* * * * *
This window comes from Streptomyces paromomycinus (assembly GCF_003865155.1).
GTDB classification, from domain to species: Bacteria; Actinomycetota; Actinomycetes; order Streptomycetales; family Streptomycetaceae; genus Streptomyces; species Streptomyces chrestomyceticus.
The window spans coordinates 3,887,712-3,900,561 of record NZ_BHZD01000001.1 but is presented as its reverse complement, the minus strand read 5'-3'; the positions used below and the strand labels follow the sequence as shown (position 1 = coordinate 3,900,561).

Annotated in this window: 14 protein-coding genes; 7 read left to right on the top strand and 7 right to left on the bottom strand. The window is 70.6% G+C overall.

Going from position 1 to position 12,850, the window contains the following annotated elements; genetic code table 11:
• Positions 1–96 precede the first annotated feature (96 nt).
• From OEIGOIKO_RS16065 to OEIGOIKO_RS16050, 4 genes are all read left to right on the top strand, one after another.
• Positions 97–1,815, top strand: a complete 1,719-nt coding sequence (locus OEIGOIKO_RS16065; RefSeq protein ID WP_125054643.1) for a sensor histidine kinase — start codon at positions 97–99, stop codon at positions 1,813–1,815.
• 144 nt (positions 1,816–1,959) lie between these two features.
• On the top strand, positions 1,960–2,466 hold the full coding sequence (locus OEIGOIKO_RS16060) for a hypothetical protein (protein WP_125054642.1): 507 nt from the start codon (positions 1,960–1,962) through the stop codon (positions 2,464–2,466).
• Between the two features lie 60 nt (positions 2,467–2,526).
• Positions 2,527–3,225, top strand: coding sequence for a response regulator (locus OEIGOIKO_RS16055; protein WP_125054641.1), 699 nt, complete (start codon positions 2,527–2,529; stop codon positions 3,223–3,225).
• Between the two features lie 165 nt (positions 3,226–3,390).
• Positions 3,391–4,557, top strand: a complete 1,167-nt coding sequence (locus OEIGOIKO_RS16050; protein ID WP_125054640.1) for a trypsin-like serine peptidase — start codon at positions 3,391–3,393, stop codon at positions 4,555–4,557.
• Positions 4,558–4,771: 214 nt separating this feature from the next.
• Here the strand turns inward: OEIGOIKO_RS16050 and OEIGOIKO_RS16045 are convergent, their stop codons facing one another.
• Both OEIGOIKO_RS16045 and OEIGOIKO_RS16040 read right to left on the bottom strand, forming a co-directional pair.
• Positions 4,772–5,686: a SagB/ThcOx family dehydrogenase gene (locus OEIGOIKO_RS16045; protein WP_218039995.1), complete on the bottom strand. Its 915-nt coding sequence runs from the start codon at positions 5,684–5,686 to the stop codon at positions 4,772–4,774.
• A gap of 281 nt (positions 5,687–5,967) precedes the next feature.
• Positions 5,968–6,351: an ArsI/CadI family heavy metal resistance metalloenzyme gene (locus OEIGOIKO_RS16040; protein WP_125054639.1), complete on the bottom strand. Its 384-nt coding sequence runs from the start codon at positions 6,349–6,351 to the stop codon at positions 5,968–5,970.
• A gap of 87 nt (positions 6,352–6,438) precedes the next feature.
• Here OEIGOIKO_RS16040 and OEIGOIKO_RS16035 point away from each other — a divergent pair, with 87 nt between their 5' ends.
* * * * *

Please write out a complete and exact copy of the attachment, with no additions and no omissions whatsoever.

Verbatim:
This window comes from Streptomyces paromomycinus (assembly GCF_003865155.1).
GTDB classification, from domain to species: Bacteria; Actinomycetota; Actinomycetes; order Streptomycetales; family Streptomycetaceae; genus Streptomyces; species Streptomyces chrestomyceticus.
The window spans coordinates 3,887,712-3,900,561 of record NZ_BHZD01000001.1 but is presented as its reverse complement, the minus strand read 5'-3'; the positions used below and the strand labels follow the sequence as shown (position 1 = coordinate 3,900,561).

Annotated in this window: 14 protein-coding genes; 7 read left to right on the top strand and 7 right to left on the bottom strand. The window is 70.6% G+C overall.

Going from position 1 to position 12,850, the window contains the following annotated elements; genetic code table 11:
• Positions 1–96 precede the first annotated feature (96 nt).
• From OEIGOIKO_RS16065 to OEIGOIKO_RS16050, 4 genes are all read left to right on the top strand, one after another.
• Positions 97–1,815, top strand: a complete 1,719-nt coding sequence (locus OEIGOIKO_RS16065; RefSeq protein ID WP_125054643.1) for a sensor histidine kinase — start codon at positions 97–99, stop codon at positions 1,813–1,815.
• 144 nt (positions 1,816–1,959) lie between these two features.
• On the top strand, positions 1,960–2,466 hold the full coding sequence (locus OEIGOIKO_RS16060) for a hypothetical protein (protein WP_125054642.1): 507 nt from the start codon (positions 1,960–1,962) through the stop codon (positions 2,464–2,466).
• Between the two features lie 60 nt (positions 2,467–2,526).
• Positions 2,527–3,225, top strand: coding sequence for a response regulator (locus OEIGOIKO_RS16055; protein WP_125054641.1), 699 nt, complete (start codon positions 2,527–2,529; stop codon positions 3,223–3,225).
• Between the two features lie 165 nt (positions 3,226–3,390).
• Positions 3,391–4,557, top strand: a complete 1,167-nt coding sequence (locus OEIGOIKO_RS16050; protein ID WP_125054640.1) for a trypsin-like serine peptidase — start codon at positions 3,391–3,393, stop codon at positions 4,555–4,557.
• Positions 4,558–4,771: 214 nt separating this feature from the next.
• Here the strand turns inward: OEIGOIKO_RS16050 and OEIGOIKO_RS16045 are convergent, their stop codons facing one another.
• Both OEIGOIKO_RS16045 and OEIGOIKO_RS16040 read right to left on the bottom strand, forming a co-directional pair.
• Positions 4,772–5,686: a SagB/ThcOx family dehydrogenase gene (locus OEIGOIKO_RS16045; protein WP_218039995.1), complete on the bottom strand. Its 915-nt coding sequence runs from the start codon at positions 5,684–5,686 to the stop codon at positions 4,772–4,774.
• A gap of 281 nt (positions 5,687–5,967) precedes the next feature.
• Positions 5,968–6,351: an ArsI/CadI family heavy metal resistance metalloenzyme gene (locus OEIGOIKO_RS16040; protein WP_125054639.1), complete on the bottom strand. Its 384-nt coding sequence runs from the start codon at positions 6,349–6,351 to the stop codon at positions 5,968–5,970.
• A gap of 87 nt (positions 6,352–6,438) precedes the next feature.
• Here OEIGOIKO_RS16040 and OEIGOIKO_RS16035 point away from each other — a divergent pair, with 87 nt between their 5' ends.